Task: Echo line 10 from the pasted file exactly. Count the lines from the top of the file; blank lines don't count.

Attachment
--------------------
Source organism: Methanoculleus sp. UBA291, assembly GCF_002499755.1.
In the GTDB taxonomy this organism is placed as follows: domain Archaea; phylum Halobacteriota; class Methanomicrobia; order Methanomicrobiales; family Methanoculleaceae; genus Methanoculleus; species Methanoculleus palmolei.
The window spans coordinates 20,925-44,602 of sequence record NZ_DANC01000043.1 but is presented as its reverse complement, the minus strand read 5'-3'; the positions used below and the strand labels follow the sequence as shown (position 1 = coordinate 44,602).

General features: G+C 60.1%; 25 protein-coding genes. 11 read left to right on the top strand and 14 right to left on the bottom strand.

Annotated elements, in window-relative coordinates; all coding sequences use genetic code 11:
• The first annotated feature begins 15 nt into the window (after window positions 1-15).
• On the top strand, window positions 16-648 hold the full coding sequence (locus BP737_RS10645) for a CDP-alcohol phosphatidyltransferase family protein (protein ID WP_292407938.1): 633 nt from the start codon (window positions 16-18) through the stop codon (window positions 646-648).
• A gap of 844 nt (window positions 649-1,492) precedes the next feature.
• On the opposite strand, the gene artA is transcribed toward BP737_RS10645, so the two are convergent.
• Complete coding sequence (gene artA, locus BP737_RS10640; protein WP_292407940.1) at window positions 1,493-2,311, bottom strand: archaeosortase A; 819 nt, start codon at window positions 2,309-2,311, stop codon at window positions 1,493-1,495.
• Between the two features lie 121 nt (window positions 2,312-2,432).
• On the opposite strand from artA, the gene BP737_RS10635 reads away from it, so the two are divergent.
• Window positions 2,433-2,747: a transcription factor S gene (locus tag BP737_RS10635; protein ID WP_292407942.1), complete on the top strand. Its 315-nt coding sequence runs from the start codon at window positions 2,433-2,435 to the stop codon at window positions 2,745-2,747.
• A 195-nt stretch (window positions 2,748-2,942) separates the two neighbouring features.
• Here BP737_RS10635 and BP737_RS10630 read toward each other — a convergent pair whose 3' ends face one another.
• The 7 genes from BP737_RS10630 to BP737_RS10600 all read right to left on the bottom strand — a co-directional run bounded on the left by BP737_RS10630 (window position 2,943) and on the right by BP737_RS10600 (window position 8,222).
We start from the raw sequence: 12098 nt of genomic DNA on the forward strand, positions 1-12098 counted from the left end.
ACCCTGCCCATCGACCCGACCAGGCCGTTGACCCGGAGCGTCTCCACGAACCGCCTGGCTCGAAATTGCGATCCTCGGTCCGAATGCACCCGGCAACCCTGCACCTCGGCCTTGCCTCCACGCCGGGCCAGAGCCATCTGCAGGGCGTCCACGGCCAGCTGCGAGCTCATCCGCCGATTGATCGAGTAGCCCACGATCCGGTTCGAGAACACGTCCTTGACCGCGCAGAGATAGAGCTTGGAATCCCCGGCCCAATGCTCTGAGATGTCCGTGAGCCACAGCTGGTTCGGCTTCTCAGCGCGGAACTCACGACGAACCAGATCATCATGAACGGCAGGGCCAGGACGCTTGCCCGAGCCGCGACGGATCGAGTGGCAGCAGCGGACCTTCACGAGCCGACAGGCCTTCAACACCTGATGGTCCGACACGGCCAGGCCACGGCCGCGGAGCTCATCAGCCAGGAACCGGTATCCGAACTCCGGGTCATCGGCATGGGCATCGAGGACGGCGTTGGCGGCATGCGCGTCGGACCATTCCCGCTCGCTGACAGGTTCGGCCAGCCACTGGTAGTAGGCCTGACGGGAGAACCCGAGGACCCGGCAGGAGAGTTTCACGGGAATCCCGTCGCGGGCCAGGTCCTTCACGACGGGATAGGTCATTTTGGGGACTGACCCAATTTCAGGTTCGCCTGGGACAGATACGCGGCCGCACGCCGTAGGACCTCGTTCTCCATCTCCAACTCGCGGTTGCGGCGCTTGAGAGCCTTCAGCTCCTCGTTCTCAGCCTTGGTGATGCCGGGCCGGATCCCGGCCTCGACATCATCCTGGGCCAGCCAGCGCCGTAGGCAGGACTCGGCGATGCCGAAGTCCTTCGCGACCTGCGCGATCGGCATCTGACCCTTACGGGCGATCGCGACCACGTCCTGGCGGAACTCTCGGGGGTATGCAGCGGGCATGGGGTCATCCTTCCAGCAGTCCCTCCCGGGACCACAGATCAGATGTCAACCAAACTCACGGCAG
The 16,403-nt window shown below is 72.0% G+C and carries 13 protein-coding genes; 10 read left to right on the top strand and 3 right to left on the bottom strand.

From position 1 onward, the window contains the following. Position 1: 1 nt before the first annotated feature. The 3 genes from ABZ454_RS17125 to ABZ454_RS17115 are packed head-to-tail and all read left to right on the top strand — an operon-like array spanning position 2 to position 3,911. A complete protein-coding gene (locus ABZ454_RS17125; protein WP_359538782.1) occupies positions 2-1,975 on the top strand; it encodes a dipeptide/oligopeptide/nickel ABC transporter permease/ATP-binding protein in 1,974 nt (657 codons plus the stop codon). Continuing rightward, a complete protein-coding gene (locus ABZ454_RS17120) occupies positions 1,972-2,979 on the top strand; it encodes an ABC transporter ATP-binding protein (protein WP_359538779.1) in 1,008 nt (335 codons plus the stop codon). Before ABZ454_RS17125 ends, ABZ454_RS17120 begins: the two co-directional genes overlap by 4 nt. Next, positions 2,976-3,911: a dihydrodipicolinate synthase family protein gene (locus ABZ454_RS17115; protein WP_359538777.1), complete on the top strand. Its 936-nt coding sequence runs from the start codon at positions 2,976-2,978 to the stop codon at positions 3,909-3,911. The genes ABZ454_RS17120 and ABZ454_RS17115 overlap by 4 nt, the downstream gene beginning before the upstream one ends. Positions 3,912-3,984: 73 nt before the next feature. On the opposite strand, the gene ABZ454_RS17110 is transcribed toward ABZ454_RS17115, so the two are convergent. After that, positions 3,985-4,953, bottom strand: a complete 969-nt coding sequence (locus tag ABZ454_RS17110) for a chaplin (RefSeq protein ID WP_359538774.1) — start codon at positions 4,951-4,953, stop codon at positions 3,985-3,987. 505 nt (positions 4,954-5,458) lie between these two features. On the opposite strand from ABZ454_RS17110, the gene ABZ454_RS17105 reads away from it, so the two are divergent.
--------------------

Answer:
• Complete coding sequence (gene artA, locus BP737_RS10640; protein WP_292407940.1) at window positions 1,493-2,311, bottom strand: archaeosortase A; 819 nt, start codon at window positions 2,309-2,311, stop codon at window positions 1,493-1,495.